June 08, 2017 at 09:05 AM EDT

TIDAL is cooking up something interesting with Sprint and Oscar winners Mahershala Ali and Lupita Nyong’o.

On Thursday, Marcelo Claure, president and CEO of Sprint, released a black-and-white teaser video for something called 4:44. Ali, who won an Academy Award for Moonlight, is shown intensely boxing in a gym, a single spotlight illuminating the space. Also featuring shots of the actor staring himself down in a bathroom mirror and his trainer wafting cigarette smoke throughout the scene, the video reveals Nyong’o, who recently shot Marvel’s Black Panther. Danny Glover also stars in 4:44.

“Excited to bring @Sprint customers exclusive content through our partnership with @TIDALHiFi – more news coming tomorrow!!” Claure tweeted.

The video initially aired during the NBA Finals game on Wednesday, and billboards for 4:44 began popping up in New York City earlier this week.

News of 4:44 arrived as TIDAL and Sprint announced a partnership to bring Sprint customers an all-access pass to TIDAL, and a six-month pass to TIDAL HiFi for new and existing Sprint customers beginning Friday, June 9.

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“We recognize that music streaming is one of the most important services for consumers,” Claure said in a statement. “More than two-thirds of mobile subscribers stream music an average of 45 minutes per day, making our partnership with TIDAL a natural fit for Sprint and our commitment to offering innovative, affordable and worry-free service. We’re providing our customers and anyone who signs up for Sprint a complimentary six-month trial of TIDAL HiFi so they can experience all the unique and exclusive content TIDAL has to offer.”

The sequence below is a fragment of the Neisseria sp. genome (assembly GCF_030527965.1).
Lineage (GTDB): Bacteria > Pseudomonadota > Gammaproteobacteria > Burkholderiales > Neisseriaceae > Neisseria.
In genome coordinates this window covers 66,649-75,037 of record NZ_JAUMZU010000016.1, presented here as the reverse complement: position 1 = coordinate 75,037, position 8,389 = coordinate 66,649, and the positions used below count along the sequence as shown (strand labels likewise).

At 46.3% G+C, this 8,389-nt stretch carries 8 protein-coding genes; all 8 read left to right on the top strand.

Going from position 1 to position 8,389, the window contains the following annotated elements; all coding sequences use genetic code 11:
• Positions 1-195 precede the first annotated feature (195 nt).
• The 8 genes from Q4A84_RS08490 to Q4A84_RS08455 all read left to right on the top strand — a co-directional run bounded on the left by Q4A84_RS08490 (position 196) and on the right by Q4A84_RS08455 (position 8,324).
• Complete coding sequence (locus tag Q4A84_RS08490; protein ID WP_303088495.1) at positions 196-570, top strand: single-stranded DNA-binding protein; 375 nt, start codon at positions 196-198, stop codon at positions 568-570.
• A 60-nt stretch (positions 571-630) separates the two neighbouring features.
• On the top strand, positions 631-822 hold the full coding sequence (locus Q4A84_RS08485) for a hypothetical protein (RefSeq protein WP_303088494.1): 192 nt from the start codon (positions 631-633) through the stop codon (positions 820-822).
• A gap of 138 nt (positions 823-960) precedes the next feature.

The move seems partially in an effort to expand Sprint’s customer base, but with every new line activation with a device purchase or lease beginning June 9, the company will donate $2 to support the 1Million Project from Sprint and the Sprint Foundation. The 1Million Project offers up to four years worth of free mobile devices and high-speed wireless internet to one million low-income high school students without internet access in their homes.

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